It’s a fast-changing market, but for now at least, the Fox Float 38 Performance Elite is our new performance benchmark. It comes at a cost though
Fox’s latest Float 38 offers travel between 160-180mm to tackle terrain even spicier than the lighter 36. This black-legged Fox Float 38 Performance Elite model is £150 less than the Factory version, which means no gold Kashima- coated stanchions, but we’ve consciously chosen it to be closer in price to its key rival – and one of the best mountain bike forks for enduro out there – the cheaper RockShox Zeb Ultimate.
Latest-generation Fox forks have been totally redesigned with a chunkier crown and more rounded magnesium casting with bulging brace. The Öhlins-style axle system uses a floating sleeve that allows you to precisely align the lower legs to reduce any binding or friction between upper and lower legs. Bear in mind you have to do this every time you remove the front wheel, however. Fox’s new chassis also incorporates ‘channels’ and air-release valves on the back of the lowers; the former circulating internal bath oil to continually lubricate bushings and foam rings for extra fluidity, while the bleeders expel any air pressure that can build inside the lower legs and prevent full travel (or reduce sensitivity and responsiveness).
What’s been impressive in long-term use is the 38 wiper seal foam rings remaining soaked in oil after months of use, which has to be a factor in why the latest Fox forks work so well for so much longer – previously an area in which RockShox always trumped Fox, but something we’ll now have to call a draw.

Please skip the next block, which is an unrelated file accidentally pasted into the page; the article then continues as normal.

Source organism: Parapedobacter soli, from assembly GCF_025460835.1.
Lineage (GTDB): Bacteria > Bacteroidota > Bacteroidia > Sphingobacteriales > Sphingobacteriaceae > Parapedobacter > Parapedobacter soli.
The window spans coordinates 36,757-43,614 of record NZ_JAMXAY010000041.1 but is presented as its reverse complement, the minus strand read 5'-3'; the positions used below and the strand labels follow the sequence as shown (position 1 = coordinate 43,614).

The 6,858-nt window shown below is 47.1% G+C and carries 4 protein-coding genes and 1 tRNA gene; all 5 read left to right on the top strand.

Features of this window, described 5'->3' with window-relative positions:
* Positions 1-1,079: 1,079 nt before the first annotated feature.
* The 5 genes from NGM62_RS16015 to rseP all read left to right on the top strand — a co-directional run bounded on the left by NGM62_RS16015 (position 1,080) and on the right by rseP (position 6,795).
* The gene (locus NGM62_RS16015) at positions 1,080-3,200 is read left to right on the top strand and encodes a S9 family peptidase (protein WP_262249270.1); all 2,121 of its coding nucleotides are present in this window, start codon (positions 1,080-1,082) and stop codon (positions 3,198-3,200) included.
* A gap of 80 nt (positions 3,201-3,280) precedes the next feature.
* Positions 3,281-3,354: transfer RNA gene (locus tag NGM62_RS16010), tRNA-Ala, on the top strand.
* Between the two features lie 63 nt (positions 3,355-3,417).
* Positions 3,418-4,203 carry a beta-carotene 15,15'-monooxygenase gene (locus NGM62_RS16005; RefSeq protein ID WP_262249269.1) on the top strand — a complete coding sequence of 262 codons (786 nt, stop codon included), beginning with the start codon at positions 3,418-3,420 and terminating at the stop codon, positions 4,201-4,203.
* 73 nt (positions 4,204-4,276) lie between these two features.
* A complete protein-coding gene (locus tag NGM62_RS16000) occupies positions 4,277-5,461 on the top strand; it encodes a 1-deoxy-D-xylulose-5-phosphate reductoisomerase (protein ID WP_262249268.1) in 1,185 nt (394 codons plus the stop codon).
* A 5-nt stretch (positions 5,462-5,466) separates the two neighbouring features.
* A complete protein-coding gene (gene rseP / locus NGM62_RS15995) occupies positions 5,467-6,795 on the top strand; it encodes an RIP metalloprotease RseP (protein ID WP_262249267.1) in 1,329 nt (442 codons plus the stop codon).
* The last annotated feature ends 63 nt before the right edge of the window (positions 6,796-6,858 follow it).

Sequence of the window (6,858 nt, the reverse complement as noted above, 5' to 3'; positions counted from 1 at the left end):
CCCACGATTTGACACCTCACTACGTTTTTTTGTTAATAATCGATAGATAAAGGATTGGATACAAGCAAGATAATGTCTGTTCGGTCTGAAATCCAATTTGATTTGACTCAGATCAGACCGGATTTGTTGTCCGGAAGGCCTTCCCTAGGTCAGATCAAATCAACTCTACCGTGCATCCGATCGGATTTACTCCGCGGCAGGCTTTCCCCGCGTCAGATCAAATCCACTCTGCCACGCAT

Inside the fatter legs is Fox’s latest top-tier GRIP four-way adjustable damper. For 2021, the brand’s variable-valve-control system is extended from just the high-speed rebound circuit, to include compression damping as well. The ingenious design works by way of a little leaf spring that rotates to adjust the fulcrum (balancing point) of the oil flow shims, thus fine-tuning valving without having to rebuild the entire damper.
External adjustability offers user control over both high and low shaft speeds in both directions, and Fox’s recommended settings are pretty accurate and also work over a broad range; something that will much better suit lighter riders who might have previously found Fox forks to be overdamped.
The 38’s air spring uses a big negative chamber to ‘suck’ the fork into its travel and ensure pitter-patter tracking that traces contour and edges accurately, and Fox has totally nailed the balance between this and the support of the positive air chamber that holds up the rider’s weight. Even if you’re not picky about volume spacers, at all times the fork feels like it’s at the right place in the stroke, whether pushing into the spring to hop across holes or small gaps, loading into g-out turns or punching into big square- edge bumps and landing jumps.
Combine this with the polished damping that always dulls sharp hits and the overall ride quality is super-smooth; there’s a seamless feel from the suppleness off the top, through the supportive, but never harsh mid-stroke to a largely unnoticeable bottom-out. It’s possible to set the 38 up so you might bottom the fork once on a hard run, which is just about ideal, and it doesn’t feel especially sensitive to exact settings or a perfectly- tuned air spring. In contrast to this, closest rivals RockShox’s Zeb and the DVO Onyx rarely access the last 10mm or so of travel unless you slam the fork into the ground.
It’s not cheap though. Even this second-tier version is still almost £250 more (and 80g or so heavier) than RockShox’s sorted Zeb. Which makes the Factory version a luxury most of us don’t need – the smart money goes on this Fox Float 38 Performance Elite version as we couldn’t tell the difference between the blinging gold Kashima and these black lowers in the real world.